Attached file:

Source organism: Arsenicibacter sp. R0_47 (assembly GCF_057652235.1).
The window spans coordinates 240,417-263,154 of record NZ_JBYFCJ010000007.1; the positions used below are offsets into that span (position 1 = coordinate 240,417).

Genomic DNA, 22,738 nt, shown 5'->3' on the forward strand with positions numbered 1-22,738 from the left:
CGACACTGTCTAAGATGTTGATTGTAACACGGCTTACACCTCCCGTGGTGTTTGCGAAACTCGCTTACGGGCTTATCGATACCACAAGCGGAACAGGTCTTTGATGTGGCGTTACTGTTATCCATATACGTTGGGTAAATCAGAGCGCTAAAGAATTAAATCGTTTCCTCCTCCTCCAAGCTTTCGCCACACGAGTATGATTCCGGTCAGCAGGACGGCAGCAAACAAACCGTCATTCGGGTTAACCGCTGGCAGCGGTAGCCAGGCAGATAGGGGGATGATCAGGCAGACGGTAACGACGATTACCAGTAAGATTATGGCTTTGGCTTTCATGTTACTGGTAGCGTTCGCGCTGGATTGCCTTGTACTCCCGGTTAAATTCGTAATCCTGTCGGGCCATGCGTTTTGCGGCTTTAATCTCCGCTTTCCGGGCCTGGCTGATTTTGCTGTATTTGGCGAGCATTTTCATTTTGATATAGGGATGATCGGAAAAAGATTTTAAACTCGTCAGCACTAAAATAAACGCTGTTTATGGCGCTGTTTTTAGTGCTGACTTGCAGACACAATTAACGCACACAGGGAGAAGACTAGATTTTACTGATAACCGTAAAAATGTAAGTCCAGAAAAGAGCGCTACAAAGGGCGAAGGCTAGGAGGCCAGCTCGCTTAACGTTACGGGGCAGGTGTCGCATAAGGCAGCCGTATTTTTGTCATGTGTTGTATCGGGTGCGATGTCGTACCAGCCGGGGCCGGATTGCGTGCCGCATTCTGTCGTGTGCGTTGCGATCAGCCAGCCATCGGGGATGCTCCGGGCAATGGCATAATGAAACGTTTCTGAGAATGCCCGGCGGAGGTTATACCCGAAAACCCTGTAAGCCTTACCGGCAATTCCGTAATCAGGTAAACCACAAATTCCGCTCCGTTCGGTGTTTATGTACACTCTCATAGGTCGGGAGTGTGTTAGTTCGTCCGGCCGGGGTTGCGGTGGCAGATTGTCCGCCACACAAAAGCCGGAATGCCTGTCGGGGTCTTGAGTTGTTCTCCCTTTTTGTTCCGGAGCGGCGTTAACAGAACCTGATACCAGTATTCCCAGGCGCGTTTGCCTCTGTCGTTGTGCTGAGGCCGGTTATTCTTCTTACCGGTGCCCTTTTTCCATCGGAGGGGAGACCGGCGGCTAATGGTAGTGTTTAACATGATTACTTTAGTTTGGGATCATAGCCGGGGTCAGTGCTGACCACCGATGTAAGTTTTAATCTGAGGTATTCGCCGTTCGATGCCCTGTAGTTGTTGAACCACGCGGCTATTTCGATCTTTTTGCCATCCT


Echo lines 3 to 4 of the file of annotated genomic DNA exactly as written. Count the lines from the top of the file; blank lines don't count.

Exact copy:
Genomic DNA, 22,738 nt, shown 5'->3' on the forward strand with positions numbered 1-22,738 from the left:
CGACACTGTCTAAGATGTTGATTGTAACACGGCTTACACCTCCCGTGGTGTTTGCGAAACTCGCTTACGGGCTTATCGATACCACAAGCGGAACAGGTCTTTGATGTGGCGTTACTGTTATCCATATACGTTGGGTAAATCAGAGCGCTAAAGAATTAAATCGTTTCCTCCTCCTCCAAGCTTTCGCCACACGAGTATGATTCCGGTCAGCAGGACGGCAGCAAACAAACCGTCATTCGGGTTAACCGCTGGCAGCGGTAGCCAGGCAGATAGGGGGATGATCAGGCAGACGGTAACGACGATTACCAGTAAGATTATGGCTTTGGCTTTCATGTTACTGGTAGCGTTCGCGCTGGATTGCCTTGTACTCCCGGTTAAATTCGTAATCCTGTCGGGCCATGCGTTTTGCGGCTTTAATCTCCGCTTTCCGGGCCTGGCTGATTTTGCTGTATTTGGCGAGCATTTTCATTTTGATATAGGGATGATCGGAAAAAGATTTTAAACTCGTCAGCACTAAAATAAACGCTGTTTATGGCGCTGTTTTTAGTGCTGACTTGCAGACACAATTAACGCACACAGGGAGAAGACTAGATTTTACTGATAACCGTAAAAATGTAAGTCCAGAAAAGAGCGCTACAAAGGGCGAAGGCTAGGAGGCCAGCTCGCTTAACGTTACGGGGCAGGTGTCGCATAAGGCAGCCGTATTTTTGTCATGTGTTGTATCGGGTGCGATGTCGTACCAGCCGGGGCCGGATTGCGTGCCGCATTCTGTCGTGTGCGTTGCGATCAGCCAGCCATCGGGGATGCTCCGGGCAATGGCATAATGAAACGTTTCTGAGAATGCCCGGCGGAGGTTATACCCGAAAACCCTGTAAGCCTTACCGGCAATTCCGTAATCAGGTAAACCACAAATTCCGCTCCGTTCGGTGTTTATGTACACTCTCATAGGTCGGGAGTGTGTTAGTTCGTCCGGCCGGGGTTGCGGTGGCAGATTGTCCGCCACACAAAAGCCGGAATGCCTGTCGGGGTCTTGAGTTGTTCTCCCTTTTTGTTCCGGAGCGGCGTTAACAGAACCTGATACCAGTATTCCCAGGCGCGTTTGCCTCTGTCGTTGTGCTGAGGCCGGTTATTCTTCTTACCGGTGCCCTTTTTCCATCGGAGGGGAGACCGGCGGCTAATGGTAGTGTTTAACATGATTACTTTAGTTTGGGATCATAGCCGGGGTCAGTGCTGACCACCGATGTAAGTTTTAATCTGAGGTATTCGCCGTTCGATGCCCTGTAGTTGTTGAACCACGCGGCTATTTCGATCTTTTTGCCATCCT